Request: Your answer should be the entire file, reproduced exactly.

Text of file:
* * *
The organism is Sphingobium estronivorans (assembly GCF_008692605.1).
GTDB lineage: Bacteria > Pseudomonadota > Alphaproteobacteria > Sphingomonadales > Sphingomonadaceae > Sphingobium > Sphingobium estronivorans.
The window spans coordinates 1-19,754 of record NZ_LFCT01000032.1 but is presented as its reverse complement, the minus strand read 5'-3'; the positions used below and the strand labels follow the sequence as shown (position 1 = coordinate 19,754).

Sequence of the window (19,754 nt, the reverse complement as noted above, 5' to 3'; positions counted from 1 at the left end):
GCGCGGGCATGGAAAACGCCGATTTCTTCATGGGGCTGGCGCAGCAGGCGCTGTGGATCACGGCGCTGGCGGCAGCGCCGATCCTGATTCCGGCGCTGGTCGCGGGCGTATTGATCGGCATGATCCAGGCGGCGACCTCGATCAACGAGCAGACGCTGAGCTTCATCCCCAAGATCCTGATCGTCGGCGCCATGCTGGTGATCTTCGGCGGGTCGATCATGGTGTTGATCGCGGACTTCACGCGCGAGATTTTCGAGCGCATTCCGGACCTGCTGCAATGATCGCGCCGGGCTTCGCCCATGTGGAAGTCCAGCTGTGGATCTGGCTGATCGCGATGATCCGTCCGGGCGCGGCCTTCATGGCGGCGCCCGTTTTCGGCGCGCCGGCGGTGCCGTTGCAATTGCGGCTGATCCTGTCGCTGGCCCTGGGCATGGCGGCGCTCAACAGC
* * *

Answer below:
The organism is Sphingobium estronivorans (assembly GCF_008692605.1).
GTDB lineage: Bacteria > Pseudomonadota > Alphaproteobacteria > Sphingomonadales > Sphingomonadaceae > Sphingobium > Sphingobium estronivorans.
The window spans coordinates 1-19,754 of record NZ_LFCT01000032.1 but is presented as its reverse complement, the minus strand read 5'-3'; the positions used below and the strand labels follow the sequence as shown (position 1 = coordinate 19,754).

Sequence of the window (19,754 nt, the reverse complement as noted above, 5' to 3'; positions counted from 1 at the left end):
GCGCGGGCATGGAAAACGCCGATTTCTTCATGGGGCTGGCGCAGCAGGCGCTGTGGATCACGGCGCTGGCGGCAGCGCCGATCCTGATTCCGGCGCTGGTCGCGGGCGTATTGATCGGCATGATCCAGGCGGCGACCTCGATCAACGAGCAGACGCTGAGCTTCATCCCCAAGATCCTGATCGTCGGCGCCATGCTGGTGATCTTCGGCGGGTCGATCATGGTGTTGATCGCGGACTTCACGCGCGAGATTTTCGAGCGCATTCCGGACCTGCTGCAATGATCGCGCCGGGCTTCGCCCATGTGGAAGTCCAGCTGTGGATCTGGCTGATCGCGATGATCCGTCCGGGCGCGGCCTTCATGGCGGCGCCCGTTTTCGGCGCGCCGGCGGTGCCGTTGCAATTGCGGCTGATCCTGTCGCTGGCCCTGGGCATGGCGGCGCTCAACAGC